Access Control List (ACL) is how Windows handles file permissions.
A failure to read the ACL is not fatal, but may lead to issues with the permissions of the files created.
If a failed Windows API call caused the attempt to read ACL to fail, the error message gives the API call and failure code.
When eMake receives a file from a cluster host, it places that file in a temporary directory (when possible, on the same device as the file belongs), and then moves the file into place at commit time. This can lead to problems on Windows because the file, when created, inherits the ACL specified by its parent directory, and simply moving it into place leaves it with the ACL from the temporary directory instead of the ACL it would have had if it were created in place.
To avoid this problem, eMake caches the ACL of each directory it works with, calculates the appropriate ACL for anything created in that directory, and applies the appropriate ACL to files in the temporary directory.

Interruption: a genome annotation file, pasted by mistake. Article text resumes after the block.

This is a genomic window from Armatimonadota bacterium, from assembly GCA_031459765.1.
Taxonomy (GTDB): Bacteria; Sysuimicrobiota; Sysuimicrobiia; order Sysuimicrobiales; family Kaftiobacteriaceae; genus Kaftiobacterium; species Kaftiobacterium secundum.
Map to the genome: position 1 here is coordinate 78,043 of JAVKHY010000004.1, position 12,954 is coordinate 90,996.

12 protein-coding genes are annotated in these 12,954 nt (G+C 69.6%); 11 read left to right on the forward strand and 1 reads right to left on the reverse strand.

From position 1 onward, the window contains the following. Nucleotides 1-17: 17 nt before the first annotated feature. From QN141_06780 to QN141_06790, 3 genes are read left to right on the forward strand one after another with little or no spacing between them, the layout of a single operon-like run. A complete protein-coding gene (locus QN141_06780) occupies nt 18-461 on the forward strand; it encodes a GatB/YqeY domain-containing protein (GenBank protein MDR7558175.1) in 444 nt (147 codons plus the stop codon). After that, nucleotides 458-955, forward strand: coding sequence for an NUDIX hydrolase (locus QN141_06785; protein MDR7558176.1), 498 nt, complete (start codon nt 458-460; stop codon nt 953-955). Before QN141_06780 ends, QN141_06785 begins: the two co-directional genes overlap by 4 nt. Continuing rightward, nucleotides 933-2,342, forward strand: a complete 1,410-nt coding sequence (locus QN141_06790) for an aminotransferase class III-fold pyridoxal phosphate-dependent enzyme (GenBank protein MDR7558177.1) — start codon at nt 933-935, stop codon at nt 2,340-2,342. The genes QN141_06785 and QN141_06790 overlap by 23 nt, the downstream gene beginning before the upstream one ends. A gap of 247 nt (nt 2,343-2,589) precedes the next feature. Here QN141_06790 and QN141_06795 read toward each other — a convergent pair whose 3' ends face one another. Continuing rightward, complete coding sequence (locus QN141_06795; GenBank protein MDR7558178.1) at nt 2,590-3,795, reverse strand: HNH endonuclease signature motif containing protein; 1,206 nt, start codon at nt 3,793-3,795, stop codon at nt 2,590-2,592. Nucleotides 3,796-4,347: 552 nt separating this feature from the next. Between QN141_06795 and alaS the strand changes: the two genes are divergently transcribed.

The cacls command will display and edit ACLs from the Windows command line.
WARNING EC1057: Unable to read ACL for directory m:/dist/fsf/PROJ/boost/1.33.1/common/include/boost/variant (m:/dist/fs/PROJ/boost/1.33.1/common/include/boost/variant: LookupAccountSid: The trust relationship between this workstation and the primary domain failed. (1789)): The operation completed successfully
Looking up 1789 in WinError.h, that is ERROR_TRUSTED_RELATIONSHIP_FAILURE.
The first thing to do in this case is to run cacls m:\1.33.1
to see what Windows sees. Normally, if LookupAccountSid() returns ERROR_NONE_MAPPED (“No mapping between account names and security IDs was done. (1332)”), we just give the name (not found) rather than erroring out.